- Psychological climate is the most important at the institutions of culture. Back then that climate was extremely bad. It was because the streets stormed into the museum and all those controversies that had been out in the streets - talks, disputes, squaring accounts - all that came in here. We piled up a lot of offences during the Soviet government. And among those offences there were perfectly fair ones. But the struggle for compensation of those offences, both personal and more general, started to overshadow understanding that the museum must be preserved without fail.
Plus there was the second problem - we absolutely had no money. The state told museums to go to hell by saying that there was no money and there would not be any so they should struggle themselves for they had been provided with some opportunities. The opportunities were, indeed, provided during the Soviet government and we should not forget that. For example, additional buildings had been assigned to us already back at that time. But we are not ‘new rich Russians’ that used to capture anything that was not watched. Also still during the Soviet government we acquired a right to keep the money, which the museum raised independently, for development. This was the most important thing for institutions of culture and science. People started to think what they could do. And it was not only for raising money but also for preserving their beloved museum, so the museum existed, so it remained preserved, so that it would attract people. It appeared to be a really good incentive. And attendance was gradually increasing, exhibitions were organized abroad and the museum was paid for them. It was possible to realize a close connection with museums in the whole world. And it was not only with museums, but we managed to organize The Friends of the Hermitage society, people were also helping - some helped more, others less. However, the Hermitage is a great institution and it puts everyone in their right places from time to time when it is needed.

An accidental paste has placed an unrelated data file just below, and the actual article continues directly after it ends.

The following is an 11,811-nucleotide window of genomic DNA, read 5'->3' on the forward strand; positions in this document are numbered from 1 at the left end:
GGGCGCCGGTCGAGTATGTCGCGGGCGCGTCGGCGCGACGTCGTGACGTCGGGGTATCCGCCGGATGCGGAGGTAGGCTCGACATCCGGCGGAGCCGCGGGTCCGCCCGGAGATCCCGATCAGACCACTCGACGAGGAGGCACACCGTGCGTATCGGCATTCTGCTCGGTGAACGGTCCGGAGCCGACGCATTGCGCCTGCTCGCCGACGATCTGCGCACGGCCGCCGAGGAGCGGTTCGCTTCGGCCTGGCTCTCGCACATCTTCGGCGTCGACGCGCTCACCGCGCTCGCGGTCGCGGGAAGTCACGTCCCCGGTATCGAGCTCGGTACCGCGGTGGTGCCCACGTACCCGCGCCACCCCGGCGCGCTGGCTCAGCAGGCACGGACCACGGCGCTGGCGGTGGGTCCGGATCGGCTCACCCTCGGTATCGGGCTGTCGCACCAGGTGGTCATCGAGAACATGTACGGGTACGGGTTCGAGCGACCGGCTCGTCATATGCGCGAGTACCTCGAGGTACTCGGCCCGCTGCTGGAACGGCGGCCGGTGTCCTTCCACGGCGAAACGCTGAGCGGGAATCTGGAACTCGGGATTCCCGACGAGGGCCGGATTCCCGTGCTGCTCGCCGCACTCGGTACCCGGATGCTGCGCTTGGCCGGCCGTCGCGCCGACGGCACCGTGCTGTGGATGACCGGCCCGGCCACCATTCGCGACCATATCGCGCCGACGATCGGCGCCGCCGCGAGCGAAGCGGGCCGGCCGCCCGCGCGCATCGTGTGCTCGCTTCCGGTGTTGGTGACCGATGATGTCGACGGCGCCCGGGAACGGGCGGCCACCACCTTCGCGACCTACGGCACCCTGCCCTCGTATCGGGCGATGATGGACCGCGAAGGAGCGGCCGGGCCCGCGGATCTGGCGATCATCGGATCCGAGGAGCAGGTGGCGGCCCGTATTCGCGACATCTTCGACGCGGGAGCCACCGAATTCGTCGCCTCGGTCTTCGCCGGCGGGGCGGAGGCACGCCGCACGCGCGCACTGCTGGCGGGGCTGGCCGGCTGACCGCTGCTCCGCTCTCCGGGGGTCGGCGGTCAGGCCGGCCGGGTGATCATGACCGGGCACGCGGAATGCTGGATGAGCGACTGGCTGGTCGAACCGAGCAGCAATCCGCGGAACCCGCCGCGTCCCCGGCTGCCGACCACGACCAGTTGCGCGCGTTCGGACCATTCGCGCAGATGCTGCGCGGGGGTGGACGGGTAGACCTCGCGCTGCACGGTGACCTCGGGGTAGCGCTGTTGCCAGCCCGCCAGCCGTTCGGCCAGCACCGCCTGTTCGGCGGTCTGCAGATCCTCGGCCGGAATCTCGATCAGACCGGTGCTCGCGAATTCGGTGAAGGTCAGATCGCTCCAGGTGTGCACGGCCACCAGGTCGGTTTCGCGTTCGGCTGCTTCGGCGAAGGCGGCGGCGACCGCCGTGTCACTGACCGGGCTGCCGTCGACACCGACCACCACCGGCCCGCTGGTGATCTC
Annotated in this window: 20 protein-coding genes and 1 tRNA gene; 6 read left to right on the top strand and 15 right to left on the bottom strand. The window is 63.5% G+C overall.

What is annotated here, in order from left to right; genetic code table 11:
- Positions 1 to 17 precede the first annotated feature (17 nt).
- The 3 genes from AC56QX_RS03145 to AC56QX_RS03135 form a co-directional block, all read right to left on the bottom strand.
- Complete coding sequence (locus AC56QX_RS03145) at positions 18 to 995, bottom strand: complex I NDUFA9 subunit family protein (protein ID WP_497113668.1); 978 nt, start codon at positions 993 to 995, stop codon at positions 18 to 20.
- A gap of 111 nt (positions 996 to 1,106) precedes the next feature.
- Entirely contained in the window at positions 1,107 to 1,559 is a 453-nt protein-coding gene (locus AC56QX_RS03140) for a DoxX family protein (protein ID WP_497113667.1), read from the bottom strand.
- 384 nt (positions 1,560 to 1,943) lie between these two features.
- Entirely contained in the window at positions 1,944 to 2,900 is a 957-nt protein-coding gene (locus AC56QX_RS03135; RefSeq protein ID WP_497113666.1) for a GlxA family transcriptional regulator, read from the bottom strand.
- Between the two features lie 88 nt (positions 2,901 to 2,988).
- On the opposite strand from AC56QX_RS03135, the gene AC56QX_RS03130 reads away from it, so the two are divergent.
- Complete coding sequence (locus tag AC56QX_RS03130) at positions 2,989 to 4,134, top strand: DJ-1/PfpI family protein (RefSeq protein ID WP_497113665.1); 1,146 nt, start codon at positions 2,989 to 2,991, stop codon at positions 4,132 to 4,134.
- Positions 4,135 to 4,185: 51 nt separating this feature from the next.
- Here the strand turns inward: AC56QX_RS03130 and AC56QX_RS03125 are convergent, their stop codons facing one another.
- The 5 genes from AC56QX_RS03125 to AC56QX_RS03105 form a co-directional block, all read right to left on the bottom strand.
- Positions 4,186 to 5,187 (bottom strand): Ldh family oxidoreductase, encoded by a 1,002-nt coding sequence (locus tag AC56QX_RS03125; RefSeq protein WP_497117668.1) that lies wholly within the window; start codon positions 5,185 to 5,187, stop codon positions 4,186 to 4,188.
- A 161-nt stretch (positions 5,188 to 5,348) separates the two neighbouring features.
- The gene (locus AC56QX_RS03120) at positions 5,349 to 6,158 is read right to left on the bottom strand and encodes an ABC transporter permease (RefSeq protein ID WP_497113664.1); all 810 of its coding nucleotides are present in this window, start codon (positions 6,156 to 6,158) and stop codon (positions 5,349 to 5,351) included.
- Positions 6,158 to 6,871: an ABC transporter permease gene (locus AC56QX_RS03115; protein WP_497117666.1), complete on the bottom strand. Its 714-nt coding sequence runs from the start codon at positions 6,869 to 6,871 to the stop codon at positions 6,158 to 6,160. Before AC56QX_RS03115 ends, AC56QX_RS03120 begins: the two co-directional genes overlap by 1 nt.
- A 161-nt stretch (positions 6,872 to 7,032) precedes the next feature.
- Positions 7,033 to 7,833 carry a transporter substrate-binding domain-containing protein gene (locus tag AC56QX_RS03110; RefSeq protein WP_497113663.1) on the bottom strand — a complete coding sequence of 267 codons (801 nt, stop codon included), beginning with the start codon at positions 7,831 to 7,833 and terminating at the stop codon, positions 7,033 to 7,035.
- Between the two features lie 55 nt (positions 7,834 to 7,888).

- And who changed who the most during the past years? Was it you who changed the Hermitage or did the Hermitage change you?
- Of course I didn't change the Hermitage. I had no intention to do so. Changes, revolution - all this is bad. It is often said that museums should be 'modern'. The Hermitage does not have to be 'modern'. It is simply necessary to correspond to the challenges of time. I believe that together we have accomplished a lot. At the same time we preserved the main features of a conservative museum, of the Hermitage, the museum of the nineteenth century, the museum that preserves and presents the past to us. And by that it guides people to future.
But how did the Hermitage change me... First of all, I knew how to do a lot of things as an archaeologist but I also mastered very many absolutely new things. My work principle that forces me to work from morning till night is the following: I put the matter in somebody's hands only when I am able to do it myself to a certain extent. Because it is complicated otherwise. Moreover, the Hermitage, unfortunately, obliged me to be a public person. In my heart I am not a public person at all. I like to sit with a book at my table surrounded by manuscripts. I like to read and write. I don't even like teaching too much. And now, as you can see, I talk and talk... I have to give a lot of public speeches, represent the museum, meddle in affairs that are not directly related to the Hermitage and from which I would rather, probably, withdraw but the Hermitage does not let me.
So I became a public figure without wishing so. Although, it is, probably, good because those who wish to become public figures turn into people that are dangerous to society. And I hope that I am not dangerous because deep down inside I wanted different things.
- Which means of subsistence does the Hermitage have now?